Saturday, November 10, 2012
International E (Sheraton Baltimore City Center Hotel)
*Names in bold indicate Presenter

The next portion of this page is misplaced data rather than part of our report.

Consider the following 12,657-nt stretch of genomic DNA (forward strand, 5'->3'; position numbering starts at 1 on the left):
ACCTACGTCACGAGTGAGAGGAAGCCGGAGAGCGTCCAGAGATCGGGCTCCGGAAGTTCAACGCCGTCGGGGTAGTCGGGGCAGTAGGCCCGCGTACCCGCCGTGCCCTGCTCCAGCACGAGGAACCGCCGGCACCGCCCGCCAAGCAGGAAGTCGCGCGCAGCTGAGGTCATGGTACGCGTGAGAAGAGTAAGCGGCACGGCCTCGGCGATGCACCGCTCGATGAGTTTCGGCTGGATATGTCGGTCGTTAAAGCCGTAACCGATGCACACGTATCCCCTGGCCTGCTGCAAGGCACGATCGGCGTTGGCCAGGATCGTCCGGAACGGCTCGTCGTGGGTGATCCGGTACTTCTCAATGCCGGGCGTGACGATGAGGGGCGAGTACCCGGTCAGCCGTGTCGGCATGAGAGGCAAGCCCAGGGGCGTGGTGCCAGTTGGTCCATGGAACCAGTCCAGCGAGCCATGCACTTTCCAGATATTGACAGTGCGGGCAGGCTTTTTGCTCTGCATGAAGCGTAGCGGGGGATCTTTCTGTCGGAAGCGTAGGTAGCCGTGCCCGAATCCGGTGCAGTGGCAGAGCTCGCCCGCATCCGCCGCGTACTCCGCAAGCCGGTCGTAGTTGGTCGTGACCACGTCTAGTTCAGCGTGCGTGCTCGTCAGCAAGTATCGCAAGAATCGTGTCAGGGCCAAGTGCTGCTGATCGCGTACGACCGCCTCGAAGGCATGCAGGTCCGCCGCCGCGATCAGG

Implemented in 2008, the Pittsburgh Promise – a merit based-scholarship program in the City of Pittsburgh, Pennsylvania – provides $5,000 per year for up to four years of postsecondary schooling for graduates who attended a Pittsburgh public or charter school continuously since 9th grade, maintained a grade point average of 2.5 and an attendance record of 90 percent throughout high school. Our study is based on 8,718 students who graduated with a diploma from one of the ten public high schools in Pittsburgh in one of five years: 2006, 2007, 2008, 2009, and 2010. We combined two data sources: secondary enrollment data maintained by the Pittsburgh Public School District and postsecondary enrollment data maintained by the National Student Clearinghouse. The former data set was used to identify students who graduated from Pittsburgh Public Schools who met the three eligibility criteria for the scholarship and the latter data set was used to identify whether these graduates enrolled in college after finishing high school. Using a difference-in-difference approach, which compares scholarship eligible students in the years prior to its availability (2006 and 2007) with scholarship eligible students in the years in which it was available (2008, 2009, and 2010), we find that the introduction of the Promise had no direct effect on the overall rate of college enrollment across the period of our study. However, when we disaggregated rates of enrollment by school type, we found that eligible graduates were more likely to attend four-year schools in the years in which the scholarship was available. Specifically, we find that the difference between Promise eligible and non-eligible students in attending a four-year school (relative to not enrolling at all) was six percentage points higher in the years in which the Promise was available than in the years before it was available. As one of the first Promise scholarship programs to receive support and funding for a full-scale evaluation, our findings are instructive in gauging the extent of behavioral change realistically expected in the formative years of a merit-based scholarship initiative in an economically disadvantaged, urban school district.